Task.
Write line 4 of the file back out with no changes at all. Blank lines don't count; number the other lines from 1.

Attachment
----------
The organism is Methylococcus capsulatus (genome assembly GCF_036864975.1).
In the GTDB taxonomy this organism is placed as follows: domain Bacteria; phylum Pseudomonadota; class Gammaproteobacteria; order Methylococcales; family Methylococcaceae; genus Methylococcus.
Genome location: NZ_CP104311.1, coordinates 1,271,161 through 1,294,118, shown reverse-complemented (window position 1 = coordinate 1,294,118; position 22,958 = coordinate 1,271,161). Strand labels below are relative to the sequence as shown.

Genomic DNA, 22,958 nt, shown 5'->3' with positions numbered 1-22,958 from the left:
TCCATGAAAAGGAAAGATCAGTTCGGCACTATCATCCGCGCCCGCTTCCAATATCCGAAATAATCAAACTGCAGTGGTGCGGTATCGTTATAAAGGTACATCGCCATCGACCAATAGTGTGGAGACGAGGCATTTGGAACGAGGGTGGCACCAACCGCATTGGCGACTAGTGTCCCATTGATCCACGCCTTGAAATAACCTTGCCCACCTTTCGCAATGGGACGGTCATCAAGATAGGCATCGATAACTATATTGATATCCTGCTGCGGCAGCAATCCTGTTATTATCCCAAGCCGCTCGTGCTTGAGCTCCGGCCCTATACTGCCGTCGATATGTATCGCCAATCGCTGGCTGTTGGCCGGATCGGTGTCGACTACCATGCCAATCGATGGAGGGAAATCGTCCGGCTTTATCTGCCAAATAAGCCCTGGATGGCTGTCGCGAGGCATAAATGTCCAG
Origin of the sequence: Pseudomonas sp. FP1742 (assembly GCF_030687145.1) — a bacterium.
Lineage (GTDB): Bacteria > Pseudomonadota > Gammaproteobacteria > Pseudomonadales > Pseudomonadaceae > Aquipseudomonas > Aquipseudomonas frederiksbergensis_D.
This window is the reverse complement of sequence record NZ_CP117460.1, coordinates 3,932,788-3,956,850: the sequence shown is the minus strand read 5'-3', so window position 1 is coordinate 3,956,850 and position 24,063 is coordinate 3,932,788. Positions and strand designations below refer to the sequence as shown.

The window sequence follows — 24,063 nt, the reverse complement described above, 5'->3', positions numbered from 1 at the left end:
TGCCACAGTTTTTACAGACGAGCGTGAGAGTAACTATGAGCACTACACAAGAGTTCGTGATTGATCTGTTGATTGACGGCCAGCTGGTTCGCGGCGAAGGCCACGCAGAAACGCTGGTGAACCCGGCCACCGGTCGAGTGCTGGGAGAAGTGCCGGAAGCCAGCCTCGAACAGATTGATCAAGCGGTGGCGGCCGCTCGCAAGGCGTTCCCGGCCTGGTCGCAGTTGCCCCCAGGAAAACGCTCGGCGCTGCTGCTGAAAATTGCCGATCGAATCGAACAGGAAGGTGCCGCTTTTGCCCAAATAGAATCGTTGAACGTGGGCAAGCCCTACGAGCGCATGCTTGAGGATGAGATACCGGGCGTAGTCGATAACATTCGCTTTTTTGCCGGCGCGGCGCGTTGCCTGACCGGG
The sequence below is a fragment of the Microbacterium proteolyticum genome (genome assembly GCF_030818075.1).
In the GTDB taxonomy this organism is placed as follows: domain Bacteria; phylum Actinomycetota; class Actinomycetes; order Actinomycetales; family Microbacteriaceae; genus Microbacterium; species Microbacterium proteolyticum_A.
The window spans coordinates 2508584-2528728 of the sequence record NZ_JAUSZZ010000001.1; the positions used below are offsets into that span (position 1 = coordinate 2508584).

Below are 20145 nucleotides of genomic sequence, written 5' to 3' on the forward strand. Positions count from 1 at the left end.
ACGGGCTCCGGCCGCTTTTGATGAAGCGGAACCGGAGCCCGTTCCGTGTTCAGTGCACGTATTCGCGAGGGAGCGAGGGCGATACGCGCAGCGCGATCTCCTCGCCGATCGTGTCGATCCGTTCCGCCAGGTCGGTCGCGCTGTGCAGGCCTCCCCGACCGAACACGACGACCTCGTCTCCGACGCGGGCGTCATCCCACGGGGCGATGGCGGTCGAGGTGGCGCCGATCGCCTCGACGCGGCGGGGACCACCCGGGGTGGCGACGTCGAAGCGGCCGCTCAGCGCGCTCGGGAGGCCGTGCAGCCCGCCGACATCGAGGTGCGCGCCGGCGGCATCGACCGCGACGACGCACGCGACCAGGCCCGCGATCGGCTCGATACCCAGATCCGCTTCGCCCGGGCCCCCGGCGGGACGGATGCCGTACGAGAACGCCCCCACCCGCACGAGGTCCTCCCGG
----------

Genomic DNA, 22,958 nt, shown 5'->3' with positions numbered 1-22,958 from the left: